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By Dan Hebert, PE, senior technical editor
This article first appeared in Control in July 2007.
Before beginning any discussion of hazardous areas, let’s do a short overview of the area classification system. Class 1 is for gases and vapor, and Class 2 is for dusts. Division 1 designates an environment where hazards are likely to exist under normal operating conditions. In a Division 2 environment, they are not.
Designing Division 1 systems is much more demanding than it is for Division 2. The best designs use less expensive components and wiring in Division 2 areas, and more-expensive Division-1 components and wiring only as required.
Perhaps the most significant recent advance is the Fieldbus Intrinsically Safe Concept for Class 1, Division 1 (FISCO). “FISCO says that a fieldbus is intrinsically safe if all the components connected to the bus observe defined limits for voltage, current, power, inductance and capacitance,” says Moin Shaikh, DCS marketing consultant for Siemens Energy & Automation.
FISCO allows connection of a certain number of fieldbus devices over a prescribed segment length without performing extensive IS calculations. If FISCO-compliant components are used, then the segment meets FISCO requirements, and no entity parameter calculations are needed. “Entity parameter calculations are a laborious process employed to confirm that the inherent energy storage in any device, plus its connecting cable, are within allowable parameters in a particular hazardous environment,” says Dr. Dave Rizzo, technical writer at Power PR. “FISCO removes those calculations to save hundreds of man-hours, especially since no recalculation is needed if additional devices are added to a segment.”
FISCO works for a Profibus system because “Siemens provides a fieldbus-isolating transformer that converts standard Profibus-DP signals to an intrinsically safe form since the standard Profibus-DP RS485 signal is not safe for use in hazardous areas,” states Shaikh. “Our fieldbus-isolating transformer has a built-in power supply that limits current to 110 mA. This means about nine devices can be connected per segment.”
FISCO for a Foundation fieldbus (FF) is similarly implemented, but both installations use shorter segment lengths than in a non-hazardous area.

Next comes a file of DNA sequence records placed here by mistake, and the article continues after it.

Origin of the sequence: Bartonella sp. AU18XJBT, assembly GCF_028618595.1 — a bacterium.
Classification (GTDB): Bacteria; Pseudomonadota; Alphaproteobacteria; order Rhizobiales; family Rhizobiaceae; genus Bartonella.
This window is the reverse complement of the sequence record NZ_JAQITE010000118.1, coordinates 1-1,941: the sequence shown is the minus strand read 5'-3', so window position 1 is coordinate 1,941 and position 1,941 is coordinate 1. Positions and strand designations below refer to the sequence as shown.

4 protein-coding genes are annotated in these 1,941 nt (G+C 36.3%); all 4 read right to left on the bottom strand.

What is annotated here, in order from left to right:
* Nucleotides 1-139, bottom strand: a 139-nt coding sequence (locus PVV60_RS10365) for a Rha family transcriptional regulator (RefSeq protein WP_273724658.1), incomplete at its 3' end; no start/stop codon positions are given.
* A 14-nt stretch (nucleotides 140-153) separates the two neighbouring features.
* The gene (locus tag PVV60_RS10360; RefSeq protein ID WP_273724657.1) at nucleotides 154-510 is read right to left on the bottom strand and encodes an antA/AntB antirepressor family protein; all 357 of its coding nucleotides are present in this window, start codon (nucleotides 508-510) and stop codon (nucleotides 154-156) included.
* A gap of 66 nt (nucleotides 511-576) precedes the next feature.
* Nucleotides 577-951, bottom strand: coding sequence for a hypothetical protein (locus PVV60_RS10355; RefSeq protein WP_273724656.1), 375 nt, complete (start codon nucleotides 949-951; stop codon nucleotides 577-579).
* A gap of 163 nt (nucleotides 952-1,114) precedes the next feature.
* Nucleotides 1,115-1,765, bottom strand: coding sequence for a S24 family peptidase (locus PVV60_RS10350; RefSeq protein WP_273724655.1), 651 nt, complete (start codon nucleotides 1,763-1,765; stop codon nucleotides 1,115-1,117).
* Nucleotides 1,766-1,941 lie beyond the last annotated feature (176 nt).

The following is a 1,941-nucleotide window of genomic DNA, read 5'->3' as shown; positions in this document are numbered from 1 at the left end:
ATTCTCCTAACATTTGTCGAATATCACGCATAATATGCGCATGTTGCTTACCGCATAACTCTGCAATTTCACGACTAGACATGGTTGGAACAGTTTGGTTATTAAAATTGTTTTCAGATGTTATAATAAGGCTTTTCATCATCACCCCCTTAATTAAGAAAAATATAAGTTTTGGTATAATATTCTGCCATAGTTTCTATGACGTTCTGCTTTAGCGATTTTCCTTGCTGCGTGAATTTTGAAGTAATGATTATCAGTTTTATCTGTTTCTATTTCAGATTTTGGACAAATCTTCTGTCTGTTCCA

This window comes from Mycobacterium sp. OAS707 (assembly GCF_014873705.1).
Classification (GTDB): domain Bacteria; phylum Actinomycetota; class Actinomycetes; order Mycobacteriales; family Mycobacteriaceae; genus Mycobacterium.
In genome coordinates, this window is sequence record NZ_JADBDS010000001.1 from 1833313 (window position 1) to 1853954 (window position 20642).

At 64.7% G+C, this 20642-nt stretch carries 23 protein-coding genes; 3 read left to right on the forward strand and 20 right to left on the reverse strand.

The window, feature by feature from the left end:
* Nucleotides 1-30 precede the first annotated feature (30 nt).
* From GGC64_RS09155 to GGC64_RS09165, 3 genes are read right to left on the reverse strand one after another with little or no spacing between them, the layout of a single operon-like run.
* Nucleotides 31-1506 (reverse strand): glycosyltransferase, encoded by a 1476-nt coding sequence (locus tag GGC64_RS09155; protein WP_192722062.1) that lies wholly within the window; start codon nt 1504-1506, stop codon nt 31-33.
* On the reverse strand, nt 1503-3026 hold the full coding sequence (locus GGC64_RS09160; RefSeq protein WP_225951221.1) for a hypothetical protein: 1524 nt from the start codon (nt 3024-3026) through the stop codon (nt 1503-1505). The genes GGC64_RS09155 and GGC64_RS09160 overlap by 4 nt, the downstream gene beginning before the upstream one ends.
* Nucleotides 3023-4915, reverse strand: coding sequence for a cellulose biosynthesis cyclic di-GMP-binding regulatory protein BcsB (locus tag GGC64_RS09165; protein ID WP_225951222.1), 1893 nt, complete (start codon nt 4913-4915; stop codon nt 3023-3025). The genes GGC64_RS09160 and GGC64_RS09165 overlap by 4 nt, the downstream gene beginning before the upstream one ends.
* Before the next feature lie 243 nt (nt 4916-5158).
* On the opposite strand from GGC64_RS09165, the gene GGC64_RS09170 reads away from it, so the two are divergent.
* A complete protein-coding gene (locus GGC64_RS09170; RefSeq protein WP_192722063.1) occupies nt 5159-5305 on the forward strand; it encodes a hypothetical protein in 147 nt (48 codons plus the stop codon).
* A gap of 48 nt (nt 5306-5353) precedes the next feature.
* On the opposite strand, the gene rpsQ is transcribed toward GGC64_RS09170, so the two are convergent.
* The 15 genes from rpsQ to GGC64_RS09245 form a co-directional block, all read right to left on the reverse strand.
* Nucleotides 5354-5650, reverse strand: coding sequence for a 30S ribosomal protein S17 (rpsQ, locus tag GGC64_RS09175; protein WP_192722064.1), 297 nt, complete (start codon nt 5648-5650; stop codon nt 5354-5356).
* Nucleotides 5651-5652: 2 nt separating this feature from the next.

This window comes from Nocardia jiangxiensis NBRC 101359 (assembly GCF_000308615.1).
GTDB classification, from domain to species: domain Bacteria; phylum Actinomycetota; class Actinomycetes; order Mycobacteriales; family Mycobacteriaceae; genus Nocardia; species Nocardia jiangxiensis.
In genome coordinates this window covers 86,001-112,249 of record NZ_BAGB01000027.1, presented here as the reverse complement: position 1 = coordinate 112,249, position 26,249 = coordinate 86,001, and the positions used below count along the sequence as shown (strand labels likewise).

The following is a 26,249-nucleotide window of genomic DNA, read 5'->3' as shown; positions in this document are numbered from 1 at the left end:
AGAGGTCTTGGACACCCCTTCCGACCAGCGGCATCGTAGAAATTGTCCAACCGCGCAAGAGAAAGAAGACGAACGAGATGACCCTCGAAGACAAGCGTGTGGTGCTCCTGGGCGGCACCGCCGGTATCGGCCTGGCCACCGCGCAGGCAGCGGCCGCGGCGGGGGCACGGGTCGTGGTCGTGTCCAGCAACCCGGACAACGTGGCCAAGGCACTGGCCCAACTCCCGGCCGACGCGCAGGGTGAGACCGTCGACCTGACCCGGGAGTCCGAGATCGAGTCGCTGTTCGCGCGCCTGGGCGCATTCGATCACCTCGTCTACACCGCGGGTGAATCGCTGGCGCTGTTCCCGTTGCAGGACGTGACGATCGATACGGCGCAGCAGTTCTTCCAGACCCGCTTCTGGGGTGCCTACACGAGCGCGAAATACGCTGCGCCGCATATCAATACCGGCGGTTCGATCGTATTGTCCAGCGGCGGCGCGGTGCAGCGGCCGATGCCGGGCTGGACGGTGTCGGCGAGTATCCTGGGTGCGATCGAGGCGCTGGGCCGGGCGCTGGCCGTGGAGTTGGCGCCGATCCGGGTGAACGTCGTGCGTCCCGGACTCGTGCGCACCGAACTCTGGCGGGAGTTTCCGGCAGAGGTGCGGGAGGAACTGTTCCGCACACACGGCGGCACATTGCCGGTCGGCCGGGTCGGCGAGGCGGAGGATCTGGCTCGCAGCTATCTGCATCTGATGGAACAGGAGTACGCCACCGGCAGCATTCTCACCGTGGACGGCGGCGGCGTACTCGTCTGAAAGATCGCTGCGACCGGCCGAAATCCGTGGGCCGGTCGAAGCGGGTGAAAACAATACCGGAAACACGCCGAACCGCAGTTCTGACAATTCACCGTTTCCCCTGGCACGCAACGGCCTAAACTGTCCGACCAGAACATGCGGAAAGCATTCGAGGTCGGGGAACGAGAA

The biggest problem with FISCO installations is the limit on the number of devices per segment. Using multivariable transmitters usually solves that problem. “Some of our transmitters make up to eight measurements, and using these types of devices increases the number of parameters that can be measured and controlled cost-effectively in a hazardous area,” says Marty Zielinski, director of HART and fieldbus technology at Emerson Process Management.
It is much easier and cheaper to implement Division 2 fieldbus systems. “Fieldbus lets systems designers use very cost-effective non-incendive devices in Division 2, usually the bulk of the plant,” says Mike O’Neill, director of MooreHawke. “Designers just use explosion-proof devices where required in the few remaining Division 1 areas. “Fieldbus systems are implemented most efficiently using non-incendive components in Division 2, allowing higher levels of segment power than with intrinsic safety, while retaining the ability to remove individual devices from a functioning segment.”
Implementation of a bus-based system that uses differently rated devices in Division 1 and Division 2 requires considerable care with wiring and interconnection systems. “Wiring in Division 1 must be explosion-proof or intrinsically safe, and both protection techniques impose severe limitations on fieldbus installations,” says Brad Larson, director of applications and approvals at Turck. “Explosion-proof wiring has its rigid and expensive mechanics, and intrinsic safety has its power limitations.”
Using a barrier between divisions 1 and 2 allows users to provide maximum power to segments in Division 2 and to connect as many devices as allowed by the particular fieldbus protocol.
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